I first noticed I was compulsively checking my online updates about a year ago. At a party, I’d be looking at my iPhone rather than talking to people. When I went on a long weekend up to Kahana Bay for some relaxation, I’d be thinking about who retweeted me as much as what was on the BBQ. Lame.
I realized this was addictive and unhealthy behavior, and decided to make some subtle changes. Here’s what I did about it.
Adam’s Rules for Unplugging
Trash the apps: Delete the social media apps from your phone. These are always tempting ways to pass time. They’re a big drain on focus and you miss random opportunities to meet people.
Password required: Set up Facebook and Twitter so you have to enter a password each time you log in. This makes it less likely that you’ll be clicking over every few minutes and interrupting your train of thought.
Ditch the phone: Leave your phone at home a few times a week when you’re going to do something fun. When I go out to play beach volleyball, I leave my phone at home. You do need to plan a little more carefully, but the distraction-free fun is worth it. I went so far as to leave my iPhone home for a weekend trip to Kauai earlier this year. It wasn’t easy; I had to plan my pickup from the airport and write down everyone’s phone numbers as well as flight times and numbers. It was worth it, though. I really got a kick out of a fun phone-free weekend.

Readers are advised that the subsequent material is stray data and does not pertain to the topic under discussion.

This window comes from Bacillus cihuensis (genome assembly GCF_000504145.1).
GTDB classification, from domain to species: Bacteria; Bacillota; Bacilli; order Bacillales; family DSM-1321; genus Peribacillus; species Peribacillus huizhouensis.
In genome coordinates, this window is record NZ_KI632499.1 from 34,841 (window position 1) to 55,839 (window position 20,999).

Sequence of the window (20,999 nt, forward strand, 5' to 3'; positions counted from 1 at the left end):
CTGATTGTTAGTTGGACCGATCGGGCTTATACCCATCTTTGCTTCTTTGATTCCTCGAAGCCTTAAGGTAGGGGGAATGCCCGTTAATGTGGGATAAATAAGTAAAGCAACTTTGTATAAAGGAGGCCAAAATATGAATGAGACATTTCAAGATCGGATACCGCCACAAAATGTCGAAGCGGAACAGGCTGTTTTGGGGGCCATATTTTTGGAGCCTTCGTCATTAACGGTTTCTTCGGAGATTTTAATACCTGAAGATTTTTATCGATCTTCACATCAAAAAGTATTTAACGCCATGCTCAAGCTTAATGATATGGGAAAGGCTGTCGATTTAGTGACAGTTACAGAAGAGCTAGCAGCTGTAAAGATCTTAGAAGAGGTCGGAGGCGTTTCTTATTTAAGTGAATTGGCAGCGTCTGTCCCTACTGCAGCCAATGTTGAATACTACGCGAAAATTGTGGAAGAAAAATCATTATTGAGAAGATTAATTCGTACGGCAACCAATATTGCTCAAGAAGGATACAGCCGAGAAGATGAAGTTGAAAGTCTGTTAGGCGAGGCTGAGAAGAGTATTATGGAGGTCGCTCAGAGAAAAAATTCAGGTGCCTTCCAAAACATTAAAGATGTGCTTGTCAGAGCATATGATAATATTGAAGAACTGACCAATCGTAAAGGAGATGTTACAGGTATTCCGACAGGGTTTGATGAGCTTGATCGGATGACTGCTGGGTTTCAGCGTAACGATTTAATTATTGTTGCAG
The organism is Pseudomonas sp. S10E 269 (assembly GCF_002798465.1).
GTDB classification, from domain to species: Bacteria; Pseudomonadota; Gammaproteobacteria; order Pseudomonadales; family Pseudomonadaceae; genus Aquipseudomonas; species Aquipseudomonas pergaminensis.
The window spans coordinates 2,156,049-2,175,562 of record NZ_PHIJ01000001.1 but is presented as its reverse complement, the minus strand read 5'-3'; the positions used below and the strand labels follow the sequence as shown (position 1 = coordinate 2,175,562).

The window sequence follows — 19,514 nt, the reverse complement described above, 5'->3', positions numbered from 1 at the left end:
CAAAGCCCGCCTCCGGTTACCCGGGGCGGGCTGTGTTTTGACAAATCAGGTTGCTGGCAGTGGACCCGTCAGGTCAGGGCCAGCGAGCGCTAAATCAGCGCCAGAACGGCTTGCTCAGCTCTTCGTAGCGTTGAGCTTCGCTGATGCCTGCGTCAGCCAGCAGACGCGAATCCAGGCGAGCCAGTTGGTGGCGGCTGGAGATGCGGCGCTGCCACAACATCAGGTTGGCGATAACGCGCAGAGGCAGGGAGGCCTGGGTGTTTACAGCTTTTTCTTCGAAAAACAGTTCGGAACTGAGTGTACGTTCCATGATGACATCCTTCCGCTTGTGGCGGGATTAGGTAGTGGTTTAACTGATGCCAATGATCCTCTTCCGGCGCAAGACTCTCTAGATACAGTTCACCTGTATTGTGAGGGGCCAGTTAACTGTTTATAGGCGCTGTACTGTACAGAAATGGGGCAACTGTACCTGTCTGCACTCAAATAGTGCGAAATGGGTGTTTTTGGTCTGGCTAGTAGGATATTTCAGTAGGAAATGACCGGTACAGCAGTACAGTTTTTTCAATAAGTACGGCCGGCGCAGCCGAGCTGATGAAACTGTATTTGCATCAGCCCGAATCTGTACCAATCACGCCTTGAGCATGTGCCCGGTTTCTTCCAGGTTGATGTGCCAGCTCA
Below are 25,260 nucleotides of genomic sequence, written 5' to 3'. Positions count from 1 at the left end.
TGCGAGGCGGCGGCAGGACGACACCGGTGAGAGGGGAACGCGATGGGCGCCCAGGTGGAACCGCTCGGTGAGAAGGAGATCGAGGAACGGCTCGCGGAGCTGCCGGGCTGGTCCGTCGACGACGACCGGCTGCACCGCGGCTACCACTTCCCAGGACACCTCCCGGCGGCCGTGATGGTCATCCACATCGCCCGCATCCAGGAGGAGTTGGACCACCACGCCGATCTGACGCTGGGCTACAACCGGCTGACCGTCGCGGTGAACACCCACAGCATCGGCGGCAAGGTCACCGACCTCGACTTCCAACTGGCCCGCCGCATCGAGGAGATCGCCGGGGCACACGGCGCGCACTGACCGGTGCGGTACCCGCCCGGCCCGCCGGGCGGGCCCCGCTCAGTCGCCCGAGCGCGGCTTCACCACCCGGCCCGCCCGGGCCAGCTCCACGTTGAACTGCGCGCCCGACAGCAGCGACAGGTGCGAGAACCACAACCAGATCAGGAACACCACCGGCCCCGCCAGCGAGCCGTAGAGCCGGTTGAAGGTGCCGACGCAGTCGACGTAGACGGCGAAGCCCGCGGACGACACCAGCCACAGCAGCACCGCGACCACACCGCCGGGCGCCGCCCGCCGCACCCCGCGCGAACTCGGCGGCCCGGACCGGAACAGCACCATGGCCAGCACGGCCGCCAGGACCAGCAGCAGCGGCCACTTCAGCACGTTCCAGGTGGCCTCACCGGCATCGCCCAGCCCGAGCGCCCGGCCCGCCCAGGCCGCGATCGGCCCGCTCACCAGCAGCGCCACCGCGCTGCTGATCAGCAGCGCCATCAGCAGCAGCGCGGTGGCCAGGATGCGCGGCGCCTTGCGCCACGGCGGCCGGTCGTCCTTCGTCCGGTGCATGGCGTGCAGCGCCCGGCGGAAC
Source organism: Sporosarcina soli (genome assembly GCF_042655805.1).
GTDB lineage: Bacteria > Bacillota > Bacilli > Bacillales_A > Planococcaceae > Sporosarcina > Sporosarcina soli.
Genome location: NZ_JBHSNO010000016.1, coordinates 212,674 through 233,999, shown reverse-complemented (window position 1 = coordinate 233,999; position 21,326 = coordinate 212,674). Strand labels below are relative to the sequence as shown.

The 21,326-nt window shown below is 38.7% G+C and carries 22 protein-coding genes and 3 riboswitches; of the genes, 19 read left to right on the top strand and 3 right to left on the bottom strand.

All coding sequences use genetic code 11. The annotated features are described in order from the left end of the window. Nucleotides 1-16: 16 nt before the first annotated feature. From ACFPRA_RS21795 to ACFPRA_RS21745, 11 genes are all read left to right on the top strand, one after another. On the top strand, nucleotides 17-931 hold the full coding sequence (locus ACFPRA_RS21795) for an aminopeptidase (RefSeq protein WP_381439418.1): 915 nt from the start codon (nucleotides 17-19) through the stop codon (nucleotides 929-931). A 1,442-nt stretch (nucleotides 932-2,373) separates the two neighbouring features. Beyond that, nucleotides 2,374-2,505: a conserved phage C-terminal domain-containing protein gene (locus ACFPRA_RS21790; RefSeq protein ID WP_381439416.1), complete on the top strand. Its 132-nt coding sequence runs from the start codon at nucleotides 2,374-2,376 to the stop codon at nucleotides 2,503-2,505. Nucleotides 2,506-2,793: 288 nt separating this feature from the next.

Total unplug: Last year, I digitally disconnected for two months (as much as possible while working in an information job). I de-activated my Facebook (they always let you come back). I deleted all the social apps from my iPhone. Finally, I changed my Twitter password to something impossible to remember, wrote down the password and stored it at my desk at work. (If you delete your Twitter account they don’t let you reactivate it.)
The first week was stressful and unpleasant. I felt this weird sense of being disconnected from people and news. I reflexively tried to check accounts that were no longer active.
After that first week, it was really nice not having the distractions caused by our digital lifestyle. I found it easier to read (more than 140 characters.) I found myself able to focus for longer periods of time. I definitely didn’t find myself missing the day-to-day updates from my friends on Facebook. Although I did miss all the cute baby pics!
While I was starting the being808 blog, I had to reconnect to all these services. I think I have a better balance now that I’ve taken that break. But I plan to take a month-long digital purge every year.
I’d love to hear how you balance staying connected with avoiding the stresses of internet overload.